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US stocks weakened today, closing the quarter on the back foot for the first time since the beginning of the pandemic. According to Commerce Department data, in 2021, US corporations experienced the most profitable year since 1950, as government transfers during the pandemic drove household demand. US inflation-adjusted spending declined by 0.4% m/m in February as rising prices tempered consumer demand, taking some pressure off the Fed’s next move in May. The 10yr US Treasury yield fell for the fourth consecutive day; the markets, however, still anticipate a 50bps hike from the policymakers during their next meeting. In the meantime, the US 30yr mortgage rate reached 4.67%, the highest level since December 2018, and we are likely going to see this translate into lower home purchases in the coming months. US initial jobless rate increased by 14,000 in the week ending March 26, still near historical lows. Elsewhere, UK economy grew stronger than forecast in Q4 2021 despite a growing number of omicron cases in the economy, up by 1.3%, driven in large by expanding service industry.

A mixed day on the LME exchange, with metals fluctuating during the day, struggling to find momentum. Aluminium declined, falling below the support level of $3,500/t to close at $3,491/t. Copper wavered but managed to gain some ground, as it closed higher at $10,375/t; cash to 3-month tightened marginally into -$5.00/t. Likewise, nickel whipsawed but struggled to break above resistance of $33,745/t and closed down on the day at $32,107/t. SGX iron ore futures topped $160/mt after Chinese provinces sold infrastructure bonds at a record pace, boosting the expectations for demand recovery after the lockdown restrictions ease.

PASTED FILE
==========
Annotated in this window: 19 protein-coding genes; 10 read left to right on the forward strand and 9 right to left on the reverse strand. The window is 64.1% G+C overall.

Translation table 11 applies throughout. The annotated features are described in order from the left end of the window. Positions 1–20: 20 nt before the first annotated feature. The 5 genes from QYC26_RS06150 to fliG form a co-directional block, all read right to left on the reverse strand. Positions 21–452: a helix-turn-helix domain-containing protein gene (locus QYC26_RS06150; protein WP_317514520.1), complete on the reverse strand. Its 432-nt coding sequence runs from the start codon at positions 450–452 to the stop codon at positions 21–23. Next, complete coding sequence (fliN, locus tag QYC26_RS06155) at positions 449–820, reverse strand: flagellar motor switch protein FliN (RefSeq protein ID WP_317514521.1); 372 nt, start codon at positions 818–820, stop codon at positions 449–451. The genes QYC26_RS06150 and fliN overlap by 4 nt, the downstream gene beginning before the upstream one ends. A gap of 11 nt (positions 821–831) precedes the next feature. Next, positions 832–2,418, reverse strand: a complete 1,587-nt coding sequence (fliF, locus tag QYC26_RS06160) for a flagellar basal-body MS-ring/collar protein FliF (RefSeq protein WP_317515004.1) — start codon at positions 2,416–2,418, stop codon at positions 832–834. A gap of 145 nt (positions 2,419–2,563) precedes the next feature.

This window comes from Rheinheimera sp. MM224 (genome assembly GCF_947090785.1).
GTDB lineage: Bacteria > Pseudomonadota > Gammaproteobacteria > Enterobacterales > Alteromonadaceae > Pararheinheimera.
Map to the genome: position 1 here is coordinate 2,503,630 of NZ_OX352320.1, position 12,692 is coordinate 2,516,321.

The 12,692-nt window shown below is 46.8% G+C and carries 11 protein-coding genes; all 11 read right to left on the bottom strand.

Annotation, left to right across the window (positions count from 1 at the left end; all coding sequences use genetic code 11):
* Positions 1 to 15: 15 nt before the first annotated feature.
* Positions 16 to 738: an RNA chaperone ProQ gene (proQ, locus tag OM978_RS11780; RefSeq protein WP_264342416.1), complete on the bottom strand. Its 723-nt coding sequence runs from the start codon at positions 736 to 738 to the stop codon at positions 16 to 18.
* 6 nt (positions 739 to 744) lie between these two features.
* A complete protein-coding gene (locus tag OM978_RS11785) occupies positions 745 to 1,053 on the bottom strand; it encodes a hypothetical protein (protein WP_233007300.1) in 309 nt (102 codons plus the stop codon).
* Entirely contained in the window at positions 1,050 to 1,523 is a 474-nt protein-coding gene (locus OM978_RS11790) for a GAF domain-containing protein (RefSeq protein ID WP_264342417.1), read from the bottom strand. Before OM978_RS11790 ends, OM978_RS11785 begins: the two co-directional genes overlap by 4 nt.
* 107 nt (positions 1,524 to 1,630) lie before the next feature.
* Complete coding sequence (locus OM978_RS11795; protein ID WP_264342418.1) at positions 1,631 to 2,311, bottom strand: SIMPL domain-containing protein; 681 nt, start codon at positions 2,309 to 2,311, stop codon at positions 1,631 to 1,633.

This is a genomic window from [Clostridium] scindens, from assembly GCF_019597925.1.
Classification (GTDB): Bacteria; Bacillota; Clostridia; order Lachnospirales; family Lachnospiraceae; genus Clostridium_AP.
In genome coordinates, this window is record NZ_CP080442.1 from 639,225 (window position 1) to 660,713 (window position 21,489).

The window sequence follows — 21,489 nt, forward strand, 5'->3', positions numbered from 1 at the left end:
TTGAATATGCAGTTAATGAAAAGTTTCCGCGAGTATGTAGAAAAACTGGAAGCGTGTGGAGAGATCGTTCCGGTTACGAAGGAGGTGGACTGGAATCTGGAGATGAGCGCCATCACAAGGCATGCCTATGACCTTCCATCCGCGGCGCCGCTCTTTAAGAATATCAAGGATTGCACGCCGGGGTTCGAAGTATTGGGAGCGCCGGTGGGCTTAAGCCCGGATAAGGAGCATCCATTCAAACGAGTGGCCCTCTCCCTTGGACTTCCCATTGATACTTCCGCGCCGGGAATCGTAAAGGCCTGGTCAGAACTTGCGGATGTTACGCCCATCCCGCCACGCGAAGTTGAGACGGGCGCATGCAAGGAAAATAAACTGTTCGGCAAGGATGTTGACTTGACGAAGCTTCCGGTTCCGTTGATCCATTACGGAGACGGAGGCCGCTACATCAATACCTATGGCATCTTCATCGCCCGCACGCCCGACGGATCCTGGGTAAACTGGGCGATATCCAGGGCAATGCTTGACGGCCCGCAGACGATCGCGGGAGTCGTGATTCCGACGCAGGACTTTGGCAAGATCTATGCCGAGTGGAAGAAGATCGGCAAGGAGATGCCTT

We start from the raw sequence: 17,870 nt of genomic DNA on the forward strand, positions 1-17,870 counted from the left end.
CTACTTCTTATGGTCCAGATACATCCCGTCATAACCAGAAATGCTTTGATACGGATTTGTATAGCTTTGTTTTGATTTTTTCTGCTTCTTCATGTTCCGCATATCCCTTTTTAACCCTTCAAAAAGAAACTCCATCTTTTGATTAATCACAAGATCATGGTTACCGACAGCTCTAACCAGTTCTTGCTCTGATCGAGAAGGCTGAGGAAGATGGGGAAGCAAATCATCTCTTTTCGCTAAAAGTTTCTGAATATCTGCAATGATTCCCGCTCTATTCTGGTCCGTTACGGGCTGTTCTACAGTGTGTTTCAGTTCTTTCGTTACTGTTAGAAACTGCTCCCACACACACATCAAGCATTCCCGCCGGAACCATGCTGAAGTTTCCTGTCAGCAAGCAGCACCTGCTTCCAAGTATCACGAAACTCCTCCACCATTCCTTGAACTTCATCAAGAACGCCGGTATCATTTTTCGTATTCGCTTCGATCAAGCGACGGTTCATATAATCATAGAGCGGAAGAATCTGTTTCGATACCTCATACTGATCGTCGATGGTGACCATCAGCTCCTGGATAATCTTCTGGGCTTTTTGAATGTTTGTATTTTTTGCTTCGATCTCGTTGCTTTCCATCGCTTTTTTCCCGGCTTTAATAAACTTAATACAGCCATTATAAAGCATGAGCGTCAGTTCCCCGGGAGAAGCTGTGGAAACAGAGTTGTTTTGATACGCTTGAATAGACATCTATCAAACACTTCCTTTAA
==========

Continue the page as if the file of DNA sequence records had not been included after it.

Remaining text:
Oil futures continued their decline, falling by more than $5 today, amid news that the US would release roughly 1m bl/d from its reserves for several months; overall there could be as much as 180m barrels released. WTI and Brent managed to hold above $100 at $103.47/bl and $108.41/bl, respectively. Russia is offering India steep discounts for its oil exports, down to as much as $35/bl, to entice more deals with the country in the longer term. European gas futures continued to grow, despite Russia backing down on its ruble payment, as the demand outlook offset the impact of the news. Gold and silver were marginally unchanged.

For more in-depth analysis of base and precious metals, please see our Quarterly Metals report.

All price data is from 31.03.2022 as of 17:30


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